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10 Simply Amazing Vacation Homes

Design-minded retreats to jump-start a getaway.

1. Miami Beach Pied-à-Terre by Alessandro Isola

A laid-back, sand-between-the-toes spirit pervades this sophisticated Miami pied-à-terre. “The look is intentionally unusual, but there’s also a sense of fun because we’re in Miami Beach,” Alessandro Isolasays. Working within the building’s minimalistic 1,500-square-foot layout, Isola creates a multipurpose two-bedroom apartment that can accommodate a couple and four children. The master bedroom doubles as a private lounge with the bed’s leather-upholstered platform and the children’s room features padded leather wall and flooring panels for a soft play area.

2. 15th-Century Croatian House by Rees Roberts + Partners LLC and Antonio Zaninovic

Rees Roberts + Partners LLC partnered with Cape Town-based architect Antonio Zaninovic to create a 2,200-square-foot island retreat off Croatia’s Dalmatian coast. As the original high walls were removed and the underbrush cleared, the elegant shapes of the olive trees were visible and revealed a spectacular view of the Adriatic Sea. Ruins once buried under rubble were repurposed as a foundation for the swimming pool and an ancient limestone cistern became a sink basin in the powder room. 

3. Hamptons Weekend House by MODE Interior Designs and CCS Architecture

Mode Interior Designs founder Sharon Bonnemazou and her husband enlisted CCS Architecture to create a “rustic, low-key, quietly luxurious” 5,000-square-feet weekend house on a secluded waterfront property in Water Mill, New York. Bonnemazou‘s vision was informed by the modernist residences she remembered from her childhood in Southern California and the style of houses her real-estate developer father built in South Korea.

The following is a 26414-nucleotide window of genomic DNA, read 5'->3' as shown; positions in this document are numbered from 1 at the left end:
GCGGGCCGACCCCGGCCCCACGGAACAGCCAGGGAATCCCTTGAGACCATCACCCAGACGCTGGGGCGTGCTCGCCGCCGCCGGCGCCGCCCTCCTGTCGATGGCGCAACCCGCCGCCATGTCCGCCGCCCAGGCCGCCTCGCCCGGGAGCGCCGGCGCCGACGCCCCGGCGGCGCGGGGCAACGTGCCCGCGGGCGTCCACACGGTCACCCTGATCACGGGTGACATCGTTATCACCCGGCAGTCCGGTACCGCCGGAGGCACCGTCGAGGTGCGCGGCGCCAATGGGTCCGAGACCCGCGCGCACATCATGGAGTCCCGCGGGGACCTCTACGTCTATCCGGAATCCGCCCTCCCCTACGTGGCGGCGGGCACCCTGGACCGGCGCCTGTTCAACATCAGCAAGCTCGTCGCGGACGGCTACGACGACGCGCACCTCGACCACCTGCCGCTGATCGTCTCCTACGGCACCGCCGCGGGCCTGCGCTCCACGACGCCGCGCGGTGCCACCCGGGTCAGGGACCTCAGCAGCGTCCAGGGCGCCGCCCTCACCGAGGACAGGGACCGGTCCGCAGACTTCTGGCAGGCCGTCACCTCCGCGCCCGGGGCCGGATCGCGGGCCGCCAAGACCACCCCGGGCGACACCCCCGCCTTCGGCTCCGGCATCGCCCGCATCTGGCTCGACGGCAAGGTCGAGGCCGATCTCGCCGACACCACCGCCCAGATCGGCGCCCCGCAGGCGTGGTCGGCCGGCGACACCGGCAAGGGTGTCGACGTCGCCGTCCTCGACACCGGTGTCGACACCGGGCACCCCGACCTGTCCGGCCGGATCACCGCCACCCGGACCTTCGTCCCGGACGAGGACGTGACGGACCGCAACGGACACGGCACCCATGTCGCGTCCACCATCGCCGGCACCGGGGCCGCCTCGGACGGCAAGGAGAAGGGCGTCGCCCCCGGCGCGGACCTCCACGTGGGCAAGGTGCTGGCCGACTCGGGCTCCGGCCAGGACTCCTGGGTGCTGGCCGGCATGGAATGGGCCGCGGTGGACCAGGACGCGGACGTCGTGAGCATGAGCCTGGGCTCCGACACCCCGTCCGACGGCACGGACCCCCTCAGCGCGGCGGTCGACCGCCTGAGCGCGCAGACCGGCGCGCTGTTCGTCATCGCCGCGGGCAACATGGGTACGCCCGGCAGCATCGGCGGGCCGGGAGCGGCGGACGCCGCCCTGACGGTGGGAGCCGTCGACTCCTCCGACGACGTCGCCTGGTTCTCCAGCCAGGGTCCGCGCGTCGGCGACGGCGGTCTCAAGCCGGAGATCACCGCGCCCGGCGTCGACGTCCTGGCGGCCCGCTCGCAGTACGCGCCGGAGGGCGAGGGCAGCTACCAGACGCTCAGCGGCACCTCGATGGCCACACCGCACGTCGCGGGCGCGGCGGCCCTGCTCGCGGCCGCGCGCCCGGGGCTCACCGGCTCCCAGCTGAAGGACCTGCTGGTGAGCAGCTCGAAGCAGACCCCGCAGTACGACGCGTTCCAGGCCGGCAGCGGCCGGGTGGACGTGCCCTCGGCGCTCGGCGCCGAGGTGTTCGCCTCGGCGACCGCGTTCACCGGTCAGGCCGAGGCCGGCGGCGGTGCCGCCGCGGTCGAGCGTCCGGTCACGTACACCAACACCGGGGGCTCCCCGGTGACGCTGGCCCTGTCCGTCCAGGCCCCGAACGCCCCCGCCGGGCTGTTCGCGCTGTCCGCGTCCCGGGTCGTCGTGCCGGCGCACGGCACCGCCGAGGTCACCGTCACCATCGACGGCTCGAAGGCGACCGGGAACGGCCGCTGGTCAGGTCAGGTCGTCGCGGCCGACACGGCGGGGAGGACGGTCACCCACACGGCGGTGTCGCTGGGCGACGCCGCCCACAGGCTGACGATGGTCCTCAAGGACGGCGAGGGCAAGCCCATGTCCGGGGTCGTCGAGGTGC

4. Marble Falls Vacation Home by Lake | Flato Architects and Plus Two Interiors Design

Lake | Flato Architects and Plus Two Interiors Design collaborated on an easygoing, contemporary vacation home and boathouse near Marble Falls, Texas. Architect Ted Flato’s design was simple: a single three-story building poised midway up the rise, 120 feet uphill from the boathouse. “The main house is nestled between the peak and the lake,” Flato says. “The configuration celebrates the land as well as the water.” The home’s structure is all about movement and connections with a freeflowing dialogue between the indoors and outdoors; only 2,700 of its 4,900-square-feet are interior.

5. Berkshires House by Tsao & McKown Architects

Tsao & McKown Architects were commissioned to build a 7,000-square-foot house in Alford, Massachusetts, facing the distant Berkshire Hills. Architect Zack McKown says, “There would be a specific view from the kitchen, during breakfast, and another from the bedroom, in the evening.” To make that possible, architect Calvin Tsaonotes, “We realized that a normal, orthogonal building wouldn’t do.” The house instead follows the path of the sun, resulting in a C configuration composed of smaller asymmetrically angled volumes, which allowed the windows to frame the unique mountain views.